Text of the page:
Any natural relations between possible values?

    obvious for ordinal attributes 2 is more like 3 than it is 389

    small < medium < large small < medium < large

    hot > mild > cool

    maybe no natural ordering for cardinal attributes

    e.g. set of compass points

    e.g. employee ID

  • Genetic Algorithms: Part 3

    Real-valued Representation

    Many problems occur as real valued problems,

    e.g. continuous parameter optimization

    Example: a chromosome can be a pair

    (x, y)

    Vector of real values Vector of real values

    floating point numbers

    Genotype for solution becomes the vector with xi

  • Genetic Algorithms: Part 3

    Permutation Representations

    Deciding on sequence of events

    most natural representation is permutation of a set of integers

    In ordinary GA numbers may occur more than

    once on chromosomeonce on chromosome

    invalid permutations!

    New variation operators needed

  • Genetic Algorithms: Part 3

    Permutation Representations

    Two classes of problems

    based on order of events

    e.g. scheduling of jobs

    Job-Shop Scheduling Problem

    based on adjacenciesbased on adjacencies

    e.g. Travelling Salesperson Problem (TSP)

    finding a complete tour of minimal length between n cities, visiting each city only once

  • Genetic Algorithms: Part 3

    Permutation Representations

    Two ways to encode a permutation

    i th element represents event that happens in that

    location in a sequence

    value of i th element denotes position in sequence

    in which i th event occursin which i th event occurs

    Example (TSP): 4 cities A,B,C,D and permutation [3,1, 2, 4] denotes the tours:

    first encoding type: [CABD]

    second encoding type: [BCAD]

  • Mutation

  • Genetic Algorithms: Part 3

    Mutation

    Mutation is a variation operator

    Create one offspring from one parent

    Occurs at a mutation rate: pm behaviour of a GA depends on pm

  • Genetic Algorithms: Part 3

    Bitwise Mutation

    flips bits

    01 and 10

    setting of pm depends on nature of problem,

    typically between:

    1 / pop_size1 / pop_size

    1 / chromosome_length

  • Genetic Algorithms: Part 3

    Mutation for Integer Representation

    For integers there are two principal forms of

    mutation:

    Random resetting

    Creep Mutation

    Both of them, mutate each gene independently

    with user-defined probability pm

  • Genetic Algorithms: Part 3

    Random Resetting

    A new value is chosen with from the set of permissible integer values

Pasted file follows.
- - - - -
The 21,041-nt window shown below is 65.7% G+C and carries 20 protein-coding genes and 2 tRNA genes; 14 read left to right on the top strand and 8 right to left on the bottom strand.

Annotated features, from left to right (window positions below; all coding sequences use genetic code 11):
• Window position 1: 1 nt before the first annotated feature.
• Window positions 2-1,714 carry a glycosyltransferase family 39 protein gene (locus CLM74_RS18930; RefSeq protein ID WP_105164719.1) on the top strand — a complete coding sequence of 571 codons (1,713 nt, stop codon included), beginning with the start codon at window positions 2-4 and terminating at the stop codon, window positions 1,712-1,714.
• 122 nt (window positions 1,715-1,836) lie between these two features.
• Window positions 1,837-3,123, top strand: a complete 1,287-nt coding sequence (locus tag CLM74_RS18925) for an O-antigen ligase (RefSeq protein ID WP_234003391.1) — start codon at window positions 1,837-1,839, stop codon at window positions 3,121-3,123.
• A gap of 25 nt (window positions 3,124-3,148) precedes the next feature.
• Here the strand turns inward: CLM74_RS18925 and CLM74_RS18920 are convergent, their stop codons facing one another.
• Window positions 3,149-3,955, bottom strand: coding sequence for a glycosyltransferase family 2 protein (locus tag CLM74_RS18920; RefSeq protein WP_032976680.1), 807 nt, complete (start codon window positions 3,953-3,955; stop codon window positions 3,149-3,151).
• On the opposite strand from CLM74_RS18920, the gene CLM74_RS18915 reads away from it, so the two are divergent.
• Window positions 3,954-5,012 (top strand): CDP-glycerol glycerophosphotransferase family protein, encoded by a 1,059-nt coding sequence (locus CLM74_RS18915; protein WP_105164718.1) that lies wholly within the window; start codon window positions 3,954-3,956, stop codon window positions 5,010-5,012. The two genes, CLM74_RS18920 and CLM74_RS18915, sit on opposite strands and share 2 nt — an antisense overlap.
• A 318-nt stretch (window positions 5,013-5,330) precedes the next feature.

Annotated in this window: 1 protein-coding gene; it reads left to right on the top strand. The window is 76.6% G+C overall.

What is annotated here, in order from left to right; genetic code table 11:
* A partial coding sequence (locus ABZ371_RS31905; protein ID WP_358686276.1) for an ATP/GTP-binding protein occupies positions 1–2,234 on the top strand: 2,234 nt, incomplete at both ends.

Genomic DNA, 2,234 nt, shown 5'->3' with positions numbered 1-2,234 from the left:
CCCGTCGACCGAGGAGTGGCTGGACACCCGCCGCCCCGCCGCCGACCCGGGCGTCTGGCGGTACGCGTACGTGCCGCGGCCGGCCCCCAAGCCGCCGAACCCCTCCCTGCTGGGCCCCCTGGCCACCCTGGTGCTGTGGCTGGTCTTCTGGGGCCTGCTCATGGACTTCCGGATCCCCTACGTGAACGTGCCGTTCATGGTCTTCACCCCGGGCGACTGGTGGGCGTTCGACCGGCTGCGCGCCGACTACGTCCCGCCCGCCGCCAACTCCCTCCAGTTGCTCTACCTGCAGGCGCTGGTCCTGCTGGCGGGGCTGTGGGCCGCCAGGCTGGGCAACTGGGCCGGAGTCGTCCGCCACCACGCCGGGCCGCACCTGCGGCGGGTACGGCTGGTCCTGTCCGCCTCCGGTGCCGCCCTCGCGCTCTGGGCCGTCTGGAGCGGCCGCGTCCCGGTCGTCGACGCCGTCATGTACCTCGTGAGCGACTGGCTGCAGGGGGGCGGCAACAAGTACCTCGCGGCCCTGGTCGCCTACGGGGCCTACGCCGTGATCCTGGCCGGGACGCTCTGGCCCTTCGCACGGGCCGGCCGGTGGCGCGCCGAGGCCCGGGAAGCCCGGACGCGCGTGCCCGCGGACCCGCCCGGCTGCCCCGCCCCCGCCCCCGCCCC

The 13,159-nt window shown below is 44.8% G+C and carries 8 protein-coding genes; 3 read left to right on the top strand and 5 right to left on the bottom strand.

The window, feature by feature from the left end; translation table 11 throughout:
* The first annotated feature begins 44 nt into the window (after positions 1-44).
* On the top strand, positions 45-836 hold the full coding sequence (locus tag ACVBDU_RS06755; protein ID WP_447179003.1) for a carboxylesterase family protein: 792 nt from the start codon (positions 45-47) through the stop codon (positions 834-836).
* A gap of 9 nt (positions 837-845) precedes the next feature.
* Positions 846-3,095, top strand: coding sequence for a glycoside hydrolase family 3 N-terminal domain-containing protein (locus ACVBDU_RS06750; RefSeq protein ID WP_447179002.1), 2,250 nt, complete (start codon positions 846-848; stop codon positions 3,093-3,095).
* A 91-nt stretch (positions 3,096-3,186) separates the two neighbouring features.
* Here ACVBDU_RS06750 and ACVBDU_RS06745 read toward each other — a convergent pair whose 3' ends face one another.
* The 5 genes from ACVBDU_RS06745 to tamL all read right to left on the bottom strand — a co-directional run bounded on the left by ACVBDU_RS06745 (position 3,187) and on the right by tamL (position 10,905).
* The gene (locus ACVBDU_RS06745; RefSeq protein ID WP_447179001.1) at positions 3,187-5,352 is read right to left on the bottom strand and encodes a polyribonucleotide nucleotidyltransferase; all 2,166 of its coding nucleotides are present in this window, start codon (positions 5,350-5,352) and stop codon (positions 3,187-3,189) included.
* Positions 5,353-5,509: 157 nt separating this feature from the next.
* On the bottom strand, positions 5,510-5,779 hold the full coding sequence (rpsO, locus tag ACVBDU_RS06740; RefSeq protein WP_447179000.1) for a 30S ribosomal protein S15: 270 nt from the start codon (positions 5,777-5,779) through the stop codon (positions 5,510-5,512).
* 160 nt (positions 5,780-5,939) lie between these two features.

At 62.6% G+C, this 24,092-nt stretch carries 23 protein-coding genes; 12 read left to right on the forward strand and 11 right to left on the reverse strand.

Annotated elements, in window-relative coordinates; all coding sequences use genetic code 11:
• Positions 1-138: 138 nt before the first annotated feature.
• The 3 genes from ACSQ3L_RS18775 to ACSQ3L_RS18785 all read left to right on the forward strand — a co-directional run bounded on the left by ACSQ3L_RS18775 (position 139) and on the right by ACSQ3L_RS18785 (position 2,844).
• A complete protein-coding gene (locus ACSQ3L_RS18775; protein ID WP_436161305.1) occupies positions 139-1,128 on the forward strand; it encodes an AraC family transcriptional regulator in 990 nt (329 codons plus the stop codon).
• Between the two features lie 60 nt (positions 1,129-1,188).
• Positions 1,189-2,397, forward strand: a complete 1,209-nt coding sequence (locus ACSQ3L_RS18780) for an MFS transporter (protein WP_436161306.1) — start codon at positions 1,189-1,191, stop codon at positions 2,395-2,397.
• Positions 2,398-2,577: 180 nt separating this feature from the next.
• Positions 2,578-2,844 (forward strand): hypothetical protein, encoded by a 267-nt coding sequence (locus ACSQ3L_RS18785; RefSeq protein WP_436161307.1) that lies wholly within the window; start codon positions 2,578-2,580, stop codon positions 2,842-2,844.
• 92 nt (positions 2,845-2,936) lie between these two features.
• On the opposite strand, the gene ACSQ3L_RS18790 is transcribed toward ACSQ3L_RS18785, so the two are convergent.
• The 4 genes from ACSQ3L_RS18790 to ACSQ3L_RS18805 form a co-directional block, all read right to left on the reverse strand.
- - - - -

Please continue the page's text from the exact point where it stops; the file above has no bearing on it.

Most suitable for cardinal attributes

  • Genetic Algorithms: Part 3

    Creep Mutation

    Add small (positive / negative) integer to gene

    value

    random value

    sampled from a distribution

    symmetric around 0 symmetric around 0

    with higher probability of small changes

    Designed for ordinal attributes

    Step size is important

    controlled by parameters

    setting of parameters important

  • Genetic Algorithms: Part 3

    Mutation for Floating-Point Representation

    Allele values come from a continuous distribution

    Change allele values randomly within its

    domain

    upper and lower boundaries, U and L respectively upper and lower boundaries, Ui and Li respectively

    [ ]iiiinn

    ULxxwhere

    xxxxxx

    ,,

    ,...,,,...,, 2121

    >

  • Genetic Algorithms: Part 3

    Mutation for Floating-Point Representation

    According to the probability distribution from

    which the new gene values are drawn, there

    are two types of floating-point mutation:

    Uniform Mutation

    Non-Uniform Mutation with a Fixed Distribution Non-Uniform Mutation with a Fixed Distribution

  • Genetic Algorithms: Part 3

    Uniform Mutation

    Values of xi drawn uniformly randomly from the

    [Li,Ui], Similar to

    bit flipping for binary representations

    random resetting for integer representations

    usually used with positionwise mutation usually used with positionwise mutation

    probability

  • Genetic Algorithms: Part 3

    Non-Uniform Mutation with a Fixed Distribution

    Most common form

    Similar to creep mutation for integer

    representations

    Add an amount to gene value

    Amount randomly drawn from a distribution Amount randomly drawn from a distribution

  • Genetic Algorithms: Part 3

    Non-Uniform Mutation with a Fixed Distribution

    Gaussian distribution (normal distribution)

    with mean 0

    user-specified standard deviation

    may have to adjust to interval [Li,Ui]

    2/3 of samples lie within one standard deviation of 2/3 of samples lie within one standard deviation of

    mean (- to + )